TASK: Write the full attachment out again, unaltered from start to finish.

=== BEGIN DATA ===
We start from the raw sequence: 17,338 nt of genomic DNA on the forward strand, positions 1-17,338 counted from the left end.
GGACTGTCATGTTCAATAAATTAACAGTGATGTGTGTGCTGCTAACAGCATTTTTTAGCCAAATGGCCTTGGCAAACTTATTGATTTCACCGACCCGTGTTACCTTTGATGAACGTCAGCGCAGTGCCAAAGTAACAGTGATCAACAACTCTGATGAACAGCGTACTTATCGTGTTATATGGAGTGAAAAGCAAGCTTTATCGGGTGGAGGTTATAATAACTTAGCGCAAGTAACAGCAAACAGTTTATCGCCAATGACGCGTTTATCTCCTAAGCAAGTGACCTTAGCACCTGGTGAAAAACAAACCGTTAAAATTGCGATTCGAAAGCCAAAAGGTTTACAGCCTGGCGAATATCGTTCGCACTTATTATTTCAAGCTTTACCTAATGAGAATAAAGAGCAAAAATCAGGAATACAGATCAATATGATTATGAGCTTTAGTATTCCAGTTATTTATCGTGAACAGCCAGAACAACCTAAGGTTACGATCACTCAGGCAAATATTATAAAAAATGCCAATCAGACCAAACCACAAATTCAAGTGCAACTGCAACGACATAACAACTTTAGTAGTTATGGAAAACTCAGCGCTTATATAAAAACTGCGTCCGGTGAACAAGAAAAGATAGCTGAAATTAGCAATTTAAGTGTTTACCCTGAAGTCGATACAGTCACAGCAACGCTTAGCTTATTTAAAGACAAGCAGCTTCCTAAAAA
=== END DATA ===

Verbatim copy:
We start from the raw sequence: 17,338 nt of genomic DNA on the forward strand, positions 1-17,338 counted from the left end.
GGACTGTCATGTTCAATAAATTAACAGTGATGTGTGTGCTGCTAACAGCATTTTTTAGCCAAATGGCCTTGGCAAACTTATTGATTTCACCGACCCGTGTTACCTTTGATGAACGTCAGCGCAGTGCCAAAGTAACAGTGATCAACAACTCTGATGAACAGCGTACTTATCGTGTTATATGGAGTGAAAAGCAAGCTTTATCGGGTGGAGGTTATAATAACTTAGCGCAAGTAACAGCAAACAGTTTATCGCCAATGACGCGTTTATCTCCTAAGCAAGTGACCTTAGCACCTGGTGAAAAACAAACCGTTAAAATTGCGATTCGAAAGCCAAAAGGTTTACAGCCTGGCGAATATCGTTCGCACTTATTATTTCAAGCTTTACCTAATGAGAATAAAGAGCAAAAATCAGGAATACAGATCAATATGATTATGAGCTTTAGTATTCCAGTTATTTATCGTGAACAGCCAGAACAACCTAAGGTTACGATCACTCAGGCAAATATTATAAAAAATGCCAATCAGACCAAACCACAAATTCAAGTGCAACTGCAACGACATAACAACTTTAGTAGTTATGGAAAACTCAGCGCTTATATAAAAACTGCGTCCGGTGAACAAGAAAAGATAGCTGAAATTAGCAATTTAAGTGTTTACCCTGAAGTCGATACAGTCACAGCAACGCTTAGCTTATTTAAAGACAAGCAGCTTCCTAAAAA